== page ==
Duty calls 30,000 feet up, and GCU alumna answers
By Janie Magruder
GCU News Bureau
There are at least two excuses GCU alumna Courtney Mitchell could have used to not get involved in a medical emergency on her flight Sunday to Frankfurt, Germany. She was seated in the aircraft’s middle seat, and the flight attendant’s cabin announcement for medical personnel came during the breakfast service.
Neither justification occurred to the 25-year-old Phoenix resident, who raised her hand, told the attendant she was a nurse and politely asked her neighbor to move so that she could get out of her seat. The United flight was packed.
“I was just doing what I love and what Grand Canyon trained me so well to do,” said Mitchell, who earned a bachelor’s of science in nursing from the College of Nursing and Health Care Professions in 2011. She’s a nurse on a neurosurgical telemetry floor at Banner Boswell Medical Center in Sun City.
It was Mitchell’s first European vacation, and about two hours remained in the flight (the plane was over Ireland, at least 30,000 feet up) when the emergency arose. She was led to an elderly passenger who was flushed, perspiring, breathing rapidly and feverish, and his lips were bluish. She ordered oxygen for him, asked his traveling companion for his name and began talking to him directly.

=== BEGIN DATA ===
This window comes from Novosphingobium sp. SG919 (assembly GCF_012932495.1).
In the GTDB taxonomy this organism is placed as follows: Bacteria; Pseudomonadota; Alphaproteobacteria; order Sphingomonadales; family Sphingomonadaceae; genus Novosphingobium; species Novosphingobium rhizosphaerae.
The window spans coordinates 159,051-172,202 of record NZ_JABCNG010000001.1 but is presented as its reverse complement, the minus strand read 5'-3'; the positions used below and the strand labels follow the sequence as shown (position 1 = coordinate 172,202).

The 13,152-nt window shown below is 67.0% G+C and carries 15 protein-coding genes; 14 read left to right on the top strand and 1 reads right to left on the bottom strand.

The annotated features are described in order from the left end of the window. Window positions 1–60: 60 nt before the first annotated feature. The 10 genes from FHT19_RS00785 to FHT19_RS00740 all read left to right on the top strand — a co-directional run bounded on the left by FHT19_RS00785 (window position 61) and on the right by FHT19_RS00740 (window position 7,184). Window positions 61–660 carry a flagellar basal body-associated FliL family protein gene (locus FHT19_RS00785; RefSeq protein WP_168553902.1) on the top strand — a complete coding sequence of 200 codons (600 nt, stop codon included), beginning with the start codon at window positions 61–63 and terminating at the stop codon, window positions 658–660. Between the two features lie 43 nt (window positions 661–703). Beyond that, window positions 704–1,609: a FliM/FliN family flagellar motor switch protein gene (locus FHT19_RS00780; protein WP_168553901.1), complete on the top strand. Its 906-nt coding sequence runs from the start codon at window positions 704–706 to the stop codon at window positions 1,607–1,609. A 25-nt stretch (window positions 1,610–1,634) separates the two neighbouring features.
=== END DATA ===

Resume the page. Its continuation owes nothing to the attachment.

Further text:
“He had the typical word salad of a stroke patient and was unable to make any sense,” she said. “I counted his respirations, took his pulse and asked the attendant for a blood pressure cuff. At this point, a doctor came to the scene, and I informed him of the patient’s status.”
Mitchell, who typically cares for patients with strokes, seizures, Alzheimer’s disease, dementia and back, neck or brain surgeries, thought the patient had hypoxia, a possible infection or a stroke. But the medical supplies on board the plane were limited, and critical thinking became even more critical. She began a stroke assessment, asking the man questions and assessing his eyes, coordination, speech, sensation and strength.
Nearly 45 minutes later, the patient started to come back around and talk better, and the doctor, after conferring with medical staff at the Frankfurt airport, decided the patient’s health was stable enough to not require an emergency landing.
“When we landed, the EMTs boarded the plane from the back entrance and were able to hook up a different oxygen system, vital machines and a heart monitor and moved him to a wheelchair,” Mitchell recalled.
“On the way out his friend handed the doctor and me each a cross for our help and graciously thanked us,” she said.
Dr. Anne McNamara, dean of the College of Nursing and Health Care Professions, said Mitchell’s actions were both expected by and outlined in the American Nurses Association’s Code of Ethics.
“I am proud of Courtney’s response to a person in distress,” McNamara said. “We know that a nurse’s job is never done, and it spans all borders.”
Contact Janie Magruder at 639.8011 or email@example.com.